top of page
  • Facebook

DNA: The great equalizer?

It is highly probable. Throughout his life, the Ole Seagull has been told, “Everyone is created equal.” However, his 83 years of life continually show him the fallacy of that statement. From his earliest days in school, he realized he was not the intellectual equal of those much brighter than him or the athletic equal of those who excelled in sports, etc. As he nears the end of his seasons, he knows that, along with many other things, his singing voice could never come close to that of a Doug Gabriel or George Dyer, and his ability to entertain and mesmerize audiences could never equal that of the incomparable Shoji Tabuchi, Clay Cooper, or Neal McCoy, nor would he ever have the ability of Gary Presley, “Herkimer” to make people laugh.

 

When people say, “Everyone is created equal,” they often mean that everyone should have the same rights and opportunities, and that’s absolutely true. But even with that, some will go farther, faster and accomplish much more than their peers. Why?

 

The simple fact is that people are different physically and mentally. Our DNA, that unique code in our bodies, plays a significant role in making us different and virtually assures “that we are not all created equal.” It influences everything from physical appearance to health, intellect and behavior.

 

DNA affects our physical traits. Every person has a unique combination of genes, the basic units of heredity passed down from our parents. These genes determine our eye color, hair color, height and even the shape of our nose. For example, if both of your parents are tall, you are more likely to be tall because of the genes you inherit from them. Similarly, your chances of having curly hair or blue eyes depend on the specific genes you get from your parents. These differences are why no two people look exactly alike except identical twins with the same DNA.

 

Beyond physical traits, DNA also influences our health. Some people inherit genes that make them more susceptible to certain diseases. For example, if a particular disease runs in your family, you might have a higher risk of developing it because of the genes you inherit. Some people inherit genes that make them less prone to certain illnesses, some more prone. Even with the same lifestyle and environment, two people can have very different health outcomes based on their genetic makeup.

 

DNA also plays a significant role in our abilities and talents. While hard work and practice are crucial, genetic factors can give some people a natural advantage in certain areas. For example, some people might have genes that make them naturally good at running, giving them an edge in athletics. Others might have genes that contribute to musical talent or an aptitude for math. These genetic predispositions don’t guarantee success but can provide a helpful starting point.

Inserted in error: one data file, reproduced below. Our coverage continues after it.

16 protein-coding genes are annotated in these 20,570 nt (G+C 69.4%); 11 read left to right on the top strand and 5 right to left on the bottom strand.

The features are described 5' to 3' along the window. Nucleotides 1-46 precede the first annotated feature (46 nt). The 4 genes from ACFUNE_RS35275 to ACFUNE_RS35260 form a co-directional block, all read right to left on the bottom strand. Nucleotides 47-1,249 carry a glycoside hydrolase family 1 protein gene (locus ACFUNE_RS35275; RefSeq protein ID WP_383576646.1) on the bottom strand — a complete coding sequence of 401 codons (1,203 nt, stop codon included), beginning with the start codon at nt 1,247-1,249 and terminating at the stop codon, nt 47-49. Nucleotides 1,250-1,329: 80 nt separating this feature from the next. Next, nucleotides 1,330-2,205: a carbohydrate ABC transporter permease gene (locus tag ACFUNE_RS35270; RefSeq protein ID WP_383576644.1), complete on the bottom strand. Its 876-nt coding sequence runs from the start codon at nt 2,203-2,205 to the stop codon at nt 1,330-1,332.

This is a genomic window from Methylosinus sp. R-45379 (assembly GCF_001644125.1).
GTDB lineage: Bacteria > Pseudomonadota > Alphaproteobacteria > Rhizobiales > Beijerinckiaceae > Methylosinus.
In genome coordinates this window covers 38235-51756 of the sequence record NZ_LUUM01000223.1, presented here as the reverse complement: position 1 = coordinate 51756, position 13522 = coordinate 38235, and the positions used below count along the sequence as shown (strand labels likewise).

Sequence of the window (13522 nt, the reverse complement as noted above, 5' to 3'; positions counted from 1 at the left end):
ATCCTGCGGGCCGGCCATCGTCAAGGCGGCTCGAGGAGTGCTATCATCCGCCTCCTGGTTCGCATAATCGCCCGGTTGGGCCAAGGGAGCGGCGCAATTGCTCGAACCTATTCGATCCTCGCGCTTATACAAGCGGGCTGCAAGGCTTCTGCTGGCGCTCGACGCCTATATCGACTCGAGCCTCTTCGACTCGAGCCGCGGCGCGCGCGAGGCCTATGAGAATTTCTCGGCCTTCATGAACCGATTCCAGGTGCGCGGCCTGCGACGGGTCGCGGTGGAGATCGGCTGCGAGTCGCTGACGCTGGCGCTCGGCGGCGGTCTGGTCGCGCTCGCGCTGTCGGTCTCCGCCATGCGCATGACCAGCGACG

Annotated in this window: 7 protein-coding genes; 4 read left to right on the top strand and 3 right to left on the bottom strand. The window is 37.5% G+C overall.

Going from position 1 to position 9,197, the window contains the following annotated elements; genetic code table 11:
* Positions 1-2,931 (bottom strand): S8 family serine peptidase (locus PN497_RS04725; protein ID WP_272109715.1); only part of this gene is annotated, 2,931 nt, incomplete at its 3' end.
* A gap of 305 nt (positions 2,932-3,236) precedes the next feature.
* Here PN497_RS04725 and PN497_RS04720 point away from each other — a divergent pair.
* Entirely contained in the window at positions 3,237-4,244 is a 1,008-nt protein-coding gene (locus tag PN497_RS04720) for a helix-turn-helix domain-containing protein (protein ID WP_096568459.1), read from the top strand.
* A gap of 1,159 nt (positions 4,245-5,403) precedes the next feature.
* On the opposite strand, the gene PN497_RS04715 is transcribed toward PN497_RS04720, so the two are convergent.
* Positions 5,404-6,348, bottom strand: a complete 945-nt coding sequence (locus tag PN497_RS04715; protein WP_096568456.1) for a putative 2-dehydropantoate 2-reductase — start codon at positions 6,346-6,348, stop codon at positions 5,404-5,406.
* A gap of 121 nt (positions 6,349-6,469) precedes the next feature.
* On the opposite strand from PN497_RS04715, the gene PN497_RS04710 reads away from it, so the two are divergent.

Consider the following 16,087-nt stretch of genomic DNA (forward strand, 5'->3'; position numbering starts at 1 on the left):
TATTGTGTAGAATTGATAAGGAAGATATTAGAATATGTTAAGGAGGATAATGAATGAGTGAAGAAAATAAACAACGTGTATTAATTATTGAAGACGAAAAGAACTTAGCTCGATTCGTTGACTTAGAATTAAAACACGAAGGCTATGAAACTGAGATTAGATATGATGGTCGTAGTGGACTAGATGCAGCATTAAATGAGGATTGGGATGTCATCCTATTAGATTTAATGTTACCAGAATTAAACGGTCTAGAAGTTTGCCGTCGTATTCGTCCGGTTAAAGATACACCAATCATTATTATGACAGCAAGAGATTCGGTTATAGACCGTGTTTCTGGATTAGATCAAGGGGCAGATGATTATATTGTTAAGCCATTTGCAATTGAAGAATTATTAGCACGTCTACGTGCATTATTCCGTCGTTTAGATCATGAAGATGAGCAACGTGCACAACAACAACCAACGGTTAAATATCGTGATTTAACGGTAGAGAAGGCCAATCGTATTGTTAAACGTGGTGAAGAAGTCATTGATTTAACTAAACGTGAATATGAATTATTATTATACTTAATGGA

Our DNA influences our personality and behavior. Researchers find that specific characteristics can be passed down to varying degrees. These traits include temperament, risk-taking, and aspects of intelligence. However, this doesn’t imply that our environment and experiences are irrelevant. They still play a significant role. Genetic factors can shape the way we respond to our surroundings and the choices we make. For instance, someone with a genetic predisposition for high intelligence might find it easier to excel in academic settings. Yet another person with a different genetic predisposition may find learning in that environment challenging.

 

It’s important to note that while DNA plays a significant role in shaping who we are, it is not the only factor. Known as “gene-environment interaction,” DNA also influences how we respond to our environment and experiences. For example, a person with a genetic predisposition for high anxiety might be more affected by stressful situations compared to someone without that predisposition. Similarly, a person with a natural talent for music might thrive in an environment that nurtures their talent. At the same time, someone without that genetic advantage might not achieve the same level of proficiency despite similar training. Similarly, someone genetically predisposed to a specific health condition can take preventive measures to reduce risk.

 

Understanding the role of DNA in creating differences among people helps us appreciate the complexity of human diversity. It also highlights the importance of personalized approaches in medicine and education. For instance, recognizing genetic predispositions can lead to more effective medical treatments tailored to an individual’s genetic profile. Understanding that students have different genetic strengths and weaknesses can help create learning environments that cater to diverse needs.

 

While an Ole Seagull believes that no one is created “superior” to another, the concept that everyone is “created equal,” except as a matter of legislative creation, flies in the face of everyday reality and science. It’s a simple, and, to an Ole Seagull, undeniable fact that our DNA creates unique individuals with DNA that virtually assures inequality. That’s not bad; it’s just how it is. To him, recognizing that can help us work towards a society that values, supports and maximizes each person’s unique potential.

 

3 views0 comments

Comments


bottom of page